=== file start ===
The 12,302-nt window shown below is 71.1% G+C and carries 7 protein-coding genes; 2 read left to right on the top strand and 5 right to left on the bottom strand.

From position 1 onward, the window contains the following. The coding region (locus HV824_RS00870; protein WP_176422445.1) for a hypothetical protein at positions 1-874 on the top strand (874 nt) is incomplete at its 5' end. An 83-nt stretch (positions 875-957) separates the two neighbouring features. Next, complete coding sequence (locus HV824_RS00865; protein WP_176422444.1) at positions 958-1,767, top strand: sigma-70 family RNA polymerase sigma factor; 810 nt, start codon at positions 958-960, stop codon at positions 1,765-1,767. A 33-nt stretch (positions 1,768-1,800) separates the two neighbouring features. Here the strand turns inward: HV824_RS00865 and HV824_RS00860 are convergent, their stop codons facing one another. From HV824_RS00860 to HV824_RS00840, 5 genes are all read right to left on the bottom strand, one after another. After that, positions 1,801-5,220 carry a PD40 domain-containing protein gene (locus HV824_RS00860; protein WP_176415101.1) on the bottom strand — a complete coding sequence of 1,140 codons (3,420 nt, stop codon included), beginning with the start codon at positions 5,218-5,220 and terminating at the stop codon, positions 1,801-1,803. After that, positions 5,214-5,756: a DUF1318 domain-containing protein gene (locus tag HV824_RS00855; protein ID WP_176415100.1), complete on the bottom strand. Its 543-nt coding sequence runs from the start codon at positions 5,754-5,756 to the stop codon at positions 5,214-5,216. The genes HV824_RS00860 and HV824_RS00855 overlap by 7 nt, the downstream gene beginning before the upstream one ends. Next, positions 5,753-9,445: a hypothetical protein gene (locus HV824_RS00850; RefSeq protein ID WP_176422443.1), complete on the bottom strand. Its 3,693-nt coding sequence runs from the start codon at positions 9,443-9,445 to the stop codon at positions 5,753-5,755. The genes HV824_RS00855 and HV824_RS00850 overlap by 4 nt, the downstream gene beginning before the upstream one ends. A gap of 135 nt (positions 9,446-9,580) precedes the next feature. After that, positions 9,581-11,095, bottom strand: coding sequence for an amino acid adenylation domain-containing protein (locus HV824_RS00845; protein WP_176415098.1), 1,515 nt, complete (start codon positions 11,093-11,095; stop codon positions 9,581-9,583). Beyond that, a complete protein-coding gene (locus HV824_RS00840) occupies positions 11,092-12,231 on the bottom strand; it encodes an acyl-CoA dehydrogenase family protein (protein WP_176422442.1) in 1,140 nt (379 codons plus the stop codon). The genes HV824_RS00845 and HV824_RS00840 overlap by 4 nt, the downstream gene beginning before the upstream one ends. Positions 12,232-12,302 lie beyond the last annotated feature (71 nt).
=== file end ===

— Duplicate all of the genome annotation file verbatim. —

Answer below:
The 12,302-nt window shown below is 71.1% G+C and carries 7 protein-coding genes; 2 read left to right on the top strand and 5 right to left on the bottom strand.

From position 1 onward, the window contains the following. The coding region (locus HV824_RS00870; protein WP_176422445.1) for a hypothetical protein at positions 1-874 on the top strand (874 nt) is incomplete at its 5' end. An 83-nt stretch (positions 875-957) separates the two neighbouring features. Next, complete coding sequence (locus HV824_RS00865; protein WP_176422444.1) at positions 958-1,767, top strand: sigma-70 family RNA polymerase sigma factor; 810 nt, start codon at positions 958-960, stop codon at positions 1,765-1,767. A 33-nt stretch (positions 1,768-1,800) separates the two neighbouring features. Here the strand turns inward: HV824_RS00865 and HV824_RS00860 are convergent, their stop codons facing one another. From HV824_RS00860 to HV824_RS00840, 5 genes are all read right to left on the bottom strand, one after another. After that, positions 1,801-5,220 carry a PD40 domain-containing protein gene (locus HV824_RS00860; protein WP_176415101.1) on the bottom strand — a complete coding sequence of 1,140 codons (3,420 nt, stop codon included), beginning with the start codon at positions 5,218-5,220 and terminating at the stop codon, positions 1,801-1,803. After that, positions 5,214-5,756: a DUF1318 domain-containing protein gene (locus tag HV824_RS00855; protein ID WP_176415100.1), complete on the bottom strand. Its 543-nt coding sequence runs from the start codon at positions 5,754-5,756 to the stop codon at positions 5,214-5,216. The genes HV824_RS00860 and HV824_RS00855 overlap by 7 nt, the downstream gene beginning before the upstream one ends. Next, positions 5,753-9,445: a hypothetical protein gene (locus HV824_RS00850; RefSeq protein ID WP_176422443.1), complete on the bottom strand. Its 3,693-nt coding sequence runs from the start codon at positions 9,443-9,445 to the stop codon at positions 5,753-5,755. The genes HV824_RS00855 and HV824_RS00850 overlap by 4 nt, the downstream gene beginning before the upstream one ends. A gap of 135 nt (positions 9,446-9,580) precedes the next feature. After that, positions 9,581-11,095, bottom strand: coding sequence for an amino acid adenylation domain-containing protein (locus HV824_RS00845; protein WP_176415098.1), 1,515 nt, complete (start codon positions 11,093-11,095; stop codon positions 9,581-9,583). Beyond that, a complete protein-coding gene (locus HV824_RS00840) occupies positions 11,092-12,231 on the bottom strand; it encodes an acyl-CoA dehydrogenase family protein (protein WP_176422442.1) in 1,140 nt (379 codons plus the stop codon). The genes HV824_RS00845 and HV824_RS00840 overlap by 4 nt, the downstream gene beginning before the upstream one ends. Positions 12,232-12,302 lie beyond the last annotated feature (71 nt).